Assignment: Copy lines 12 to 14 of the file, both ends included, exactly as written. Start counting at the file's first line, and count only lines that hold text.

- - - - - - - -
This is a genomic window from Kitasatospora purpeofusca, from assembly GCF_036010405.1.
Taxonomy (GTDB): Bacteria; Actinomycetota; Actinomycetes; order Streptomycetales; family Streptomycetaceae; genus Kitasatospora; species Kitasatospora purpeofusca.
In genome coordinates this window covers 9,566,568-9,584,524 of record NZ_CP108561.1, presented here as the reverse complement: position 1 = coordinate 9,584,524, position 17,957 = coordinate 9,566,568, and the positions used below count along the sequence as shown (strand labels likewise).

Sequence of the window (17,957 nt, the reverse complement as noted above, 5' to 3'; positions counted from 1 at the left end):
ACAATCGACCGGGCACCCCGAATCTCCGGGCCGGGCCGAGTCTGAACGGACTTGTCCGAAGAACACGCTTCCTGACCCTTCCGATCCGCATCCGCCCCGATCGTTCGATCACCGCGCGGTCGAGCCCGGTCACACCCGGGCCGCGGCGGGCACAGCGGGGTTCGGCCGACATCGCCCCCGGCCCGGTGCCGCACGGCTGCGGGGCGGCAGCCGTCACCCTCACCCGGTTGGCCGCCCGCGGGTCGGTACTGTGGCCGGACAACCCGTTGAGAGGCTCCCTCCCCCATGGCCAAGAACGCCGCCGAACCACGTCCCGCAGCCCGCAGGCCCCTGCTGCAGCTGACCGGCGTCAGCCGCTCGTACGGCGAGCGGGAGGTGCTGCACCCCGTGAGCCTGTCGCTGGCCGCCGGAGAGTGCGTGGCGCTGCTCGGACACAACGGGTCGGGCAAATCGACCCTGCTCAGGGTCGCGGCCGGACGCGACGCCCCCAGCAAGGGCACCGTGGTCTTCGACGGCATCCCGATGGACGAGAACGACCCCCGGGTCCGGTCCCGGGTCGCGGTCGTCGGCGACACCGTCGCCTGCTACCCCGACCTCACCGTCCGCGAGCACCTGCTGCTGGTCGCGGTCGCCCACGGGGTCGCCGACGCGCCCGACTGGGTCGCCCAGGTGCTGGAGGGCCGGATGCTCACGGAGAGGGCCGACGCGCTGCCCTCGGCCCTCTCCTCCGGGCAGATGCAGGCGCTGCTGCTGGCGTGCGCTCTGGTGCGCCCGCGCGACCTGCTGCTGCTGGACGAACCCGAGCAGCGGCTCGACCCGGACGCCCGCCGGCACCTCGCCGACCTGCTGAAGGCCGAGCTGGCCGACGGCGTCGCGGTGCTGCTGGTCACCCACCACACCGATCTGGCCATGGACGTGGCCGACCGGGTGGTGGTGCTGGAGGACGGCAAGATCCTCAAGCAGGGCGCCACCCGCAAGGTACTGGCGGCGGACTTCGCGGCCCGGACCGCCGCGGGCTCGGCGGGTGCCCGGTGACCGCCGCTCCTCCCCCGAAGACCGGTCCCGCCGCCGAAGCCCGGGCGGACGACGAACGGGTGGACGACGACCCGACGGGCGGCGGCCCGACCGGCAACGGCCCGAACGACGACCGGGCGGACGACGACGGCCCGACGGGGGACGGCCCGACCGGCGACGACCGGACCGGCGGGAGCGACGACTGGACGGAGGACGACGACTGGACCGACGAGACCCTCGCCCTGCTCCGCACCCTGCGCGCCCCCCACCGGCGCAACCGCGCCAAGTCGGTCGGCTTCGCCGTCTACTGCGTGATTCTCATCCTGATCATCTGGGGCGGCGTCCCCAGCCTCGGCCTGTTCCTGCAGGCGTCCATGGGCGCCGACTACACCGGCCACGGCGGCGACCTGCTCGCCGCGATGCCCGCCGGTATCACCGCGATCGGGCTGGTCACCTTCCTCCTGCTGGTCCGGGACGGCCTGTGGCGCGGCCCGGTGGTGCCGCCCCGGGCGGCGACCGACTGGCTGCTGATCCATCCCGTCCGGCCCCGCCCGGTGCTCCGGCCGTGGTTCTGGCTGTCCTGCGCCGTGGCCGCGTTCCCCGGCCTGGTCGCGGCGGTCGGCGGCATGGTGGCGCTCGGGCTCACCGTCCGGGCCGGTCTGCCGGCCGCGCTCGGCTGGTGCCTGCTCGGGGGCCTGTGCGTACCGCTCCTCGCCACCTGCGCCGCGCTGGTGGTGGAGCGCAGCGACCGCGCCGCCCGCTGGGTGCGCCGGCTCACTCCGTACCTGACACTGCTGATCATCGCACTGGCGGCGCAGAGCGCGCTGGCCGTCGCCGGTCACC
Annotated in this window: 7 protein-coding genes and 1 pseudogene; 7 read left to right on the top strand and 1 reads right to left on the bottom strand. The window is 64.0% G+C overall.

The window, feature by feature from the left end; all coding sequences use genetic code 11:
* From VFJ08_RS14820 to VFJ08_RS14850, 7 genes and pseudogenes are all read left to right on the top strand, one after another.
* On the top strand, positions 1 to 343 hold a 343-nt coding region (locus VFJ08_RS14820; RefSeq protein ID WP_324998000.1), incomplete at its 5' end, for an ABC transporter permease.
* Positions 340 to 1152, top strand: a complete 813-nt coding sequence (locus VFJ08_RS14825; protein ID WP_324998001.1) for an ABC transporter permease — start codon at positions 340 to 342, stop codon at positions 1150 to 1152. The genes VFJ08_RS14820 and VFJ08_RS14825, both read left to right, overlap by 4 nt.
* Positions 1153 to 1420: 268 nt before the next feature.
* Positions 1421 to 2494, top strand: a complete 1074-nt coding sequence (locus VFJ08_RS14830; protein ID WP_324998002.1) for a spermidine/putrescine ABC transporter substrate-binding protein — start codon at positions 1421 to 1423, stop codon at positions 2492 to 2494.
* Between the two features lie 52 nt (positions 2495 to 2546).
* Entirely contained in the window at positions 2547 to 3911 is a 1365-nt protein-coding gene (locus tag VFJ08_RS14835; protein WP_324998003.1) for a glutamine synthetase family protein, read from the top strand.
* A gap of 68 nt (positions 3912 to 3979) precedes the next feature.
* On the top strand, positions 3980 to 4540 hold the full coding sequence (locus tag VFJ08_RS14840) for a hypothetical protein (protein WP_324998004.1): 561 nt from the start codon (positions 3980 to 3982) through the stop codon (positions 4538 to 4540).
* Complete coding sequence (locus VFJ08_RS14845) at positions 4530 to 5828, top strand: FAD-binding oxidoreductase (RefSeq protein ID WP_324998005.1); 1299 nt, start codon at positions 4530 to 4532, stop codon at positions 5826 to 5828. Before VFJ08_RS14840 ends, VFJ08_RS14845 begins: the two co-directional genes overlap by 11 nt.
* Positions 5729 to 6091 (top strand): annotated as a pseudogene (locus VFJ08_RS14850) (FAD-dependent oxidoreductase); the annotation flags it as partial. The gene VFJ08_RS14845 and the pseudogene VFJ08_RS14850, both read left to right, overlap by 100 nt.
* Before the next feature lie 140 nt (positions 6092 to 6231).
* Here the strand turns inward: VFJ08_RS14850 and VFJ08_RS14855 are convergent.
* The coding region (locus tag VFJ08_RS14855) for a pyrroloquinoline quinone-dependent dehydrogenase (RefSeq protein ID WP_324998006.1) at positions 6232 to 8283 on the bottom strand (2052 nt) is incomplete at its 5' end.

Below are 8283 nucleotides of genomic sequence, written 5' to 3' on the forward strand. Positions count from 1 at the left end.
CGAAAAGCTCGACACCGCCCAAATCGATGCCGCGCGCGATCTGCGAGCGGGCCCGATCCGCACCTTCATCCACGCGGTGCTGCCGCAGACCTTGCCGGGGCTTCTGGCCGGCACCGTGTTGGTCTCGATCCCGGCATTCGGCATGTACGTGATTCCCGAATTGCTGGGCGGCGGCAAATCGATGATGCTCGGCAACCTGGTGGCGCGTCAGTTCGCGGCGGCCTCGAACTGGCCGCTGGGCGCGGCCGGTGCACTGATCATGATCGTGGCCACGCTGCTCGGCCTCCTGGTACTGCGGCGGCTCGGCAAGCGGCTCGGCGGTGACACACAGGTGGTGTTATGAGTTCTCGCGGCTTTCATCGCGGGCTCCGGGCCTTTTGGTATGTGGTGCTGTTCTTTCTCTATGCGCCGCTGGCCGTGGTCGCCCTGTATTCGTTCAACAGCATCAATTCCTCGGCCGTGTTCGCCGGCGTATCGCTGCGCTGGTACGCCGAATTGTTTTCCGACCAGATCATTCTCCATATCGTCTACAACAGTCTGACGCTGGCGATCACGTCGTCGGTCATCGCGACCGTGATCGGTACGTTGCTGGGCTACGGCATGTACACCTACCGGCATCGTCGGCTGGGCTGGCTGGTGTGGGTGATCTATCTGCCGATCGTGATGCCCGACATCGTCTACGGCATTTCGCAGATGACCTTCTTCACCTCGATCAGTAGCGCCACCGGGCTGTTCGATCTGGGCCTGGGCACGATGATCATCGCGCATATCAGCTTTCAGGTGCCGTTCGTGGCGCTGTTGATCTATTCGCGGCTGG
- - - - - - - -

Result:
* Positions 1421 to 2494, top strand: a complete 1074-nt coding sequence (locus VFJ08_RS14830; protein ID WP_324998002.1) for a spermidine/putrescine ABC transporter substrate-binding protein — start codon at positions 1421 to 1423, stop codon at positions 2492 to 2494.
* Between the two features lie 52 nt (positions 2495 to 2546).
* Entirely contained in the window at positions 2547 to 3911 is a 1365-nt protein-coding gene (locus tag VFJ08_RS14835; protein WP_324998003.1) for a glutamine synthetase family protein, read from the top strand.